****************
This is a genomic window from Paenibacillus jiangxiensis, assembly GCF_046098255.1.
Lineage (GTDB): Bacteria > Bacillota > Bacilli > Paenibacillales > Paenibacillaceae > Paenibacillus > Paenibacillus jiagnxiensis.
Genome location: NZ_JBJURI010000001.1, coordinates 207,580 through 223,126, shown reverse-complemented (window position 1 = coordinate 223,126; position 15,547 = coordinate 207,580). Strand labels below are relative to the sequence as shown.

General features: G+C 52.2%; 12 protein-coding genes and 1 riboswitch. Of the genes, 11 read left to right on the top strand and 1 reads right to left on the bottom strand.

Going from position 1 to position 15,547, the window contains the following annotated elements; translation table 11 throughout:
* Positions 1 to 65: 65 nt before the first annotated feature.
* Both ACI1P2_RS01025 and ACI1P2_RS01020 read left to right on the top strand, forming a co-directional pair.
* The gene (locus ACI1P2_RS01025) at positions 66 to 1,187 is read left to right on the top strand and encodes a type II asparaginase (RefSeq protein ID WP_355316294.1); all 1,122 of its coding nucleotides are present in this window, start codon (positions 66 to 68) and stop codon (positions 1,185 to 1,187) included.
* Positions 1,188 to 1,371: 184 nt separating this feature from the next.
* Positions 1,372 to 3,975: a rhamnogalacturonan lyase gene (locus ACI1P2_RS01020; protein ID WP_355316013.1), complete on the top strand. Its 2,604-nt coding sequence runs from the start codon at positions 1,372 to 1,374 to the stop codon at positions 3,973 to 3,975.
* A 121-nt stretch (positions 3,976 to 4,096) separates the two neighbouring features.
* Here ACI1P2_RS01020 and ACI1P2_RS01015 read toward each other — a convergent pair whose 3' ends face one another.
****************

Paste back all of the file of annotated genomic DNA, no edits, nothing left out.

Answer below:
This is a genomic window from Paenibacillus jiangxiensis, assembly GCF_046098255.1.
Lineage (GTDB): Bacteria > Bacillota > Bacilli > Paenibacillales > Paenibacillaceae > Paenibacillus > Paenibacillus jiagnxiensis.
Genome location: NZ_JBJURI010000001.1, coordinates 207,580 through 223,126, shown reverse-complemented (window position 1 = coordinate 223,126; position 15,547 = coordinate 207,580). Strand labels below are relative to the sequence as shown.

General features: G+C 52.2%; 12 protein-coding genes and 1 riboswitch. Of the genes, 11 read left to right on the top strand and 1 reads right to left on the bottom strand.

Going from position 1 to position 15,547, the window contains the following annotated elements; translation table 11 throughout:
* Positions 1 to 65: 65 nt before the first annotated feature.
* Both ACI1P2_RS01025 and ACI1P2_RS01020 read left to right on the top strand, forming a co-directional pair.
* The gene (locus ACI1P2_RS01025) at positions 66 to 1,187 is read left to right on the top strand and encodes a type II asparaginase (RefSeq protein ID WP_355316294.1); all 1,122 of its coding nucleotides are present in this window, start codon (positions 66 to 68) and stop codon (positions 1,185 to 1,187) included.
* Positions 1,188 to 1,371: 184 nt separating this feature from the next.
* Positions 1,372 to 3,975: a rhamnogalacturonan lyase gene (locus ACI1P2_RS01020; protein ID WP_355316013.1), complete on the top strand. Its 2,604-nt coding sequence runs from the start codon at positions 1,372 to 1,374 to the stop codon at positions 3,973 to 3,975.
* A 121-nt stretch (positions 3,976 to 4,096) separates the two neighbouring features.
* Here ACI1P2_RS01020 and ACI1P2_RS01015 read toward each other — a convergent pair whose 3' ends face one another.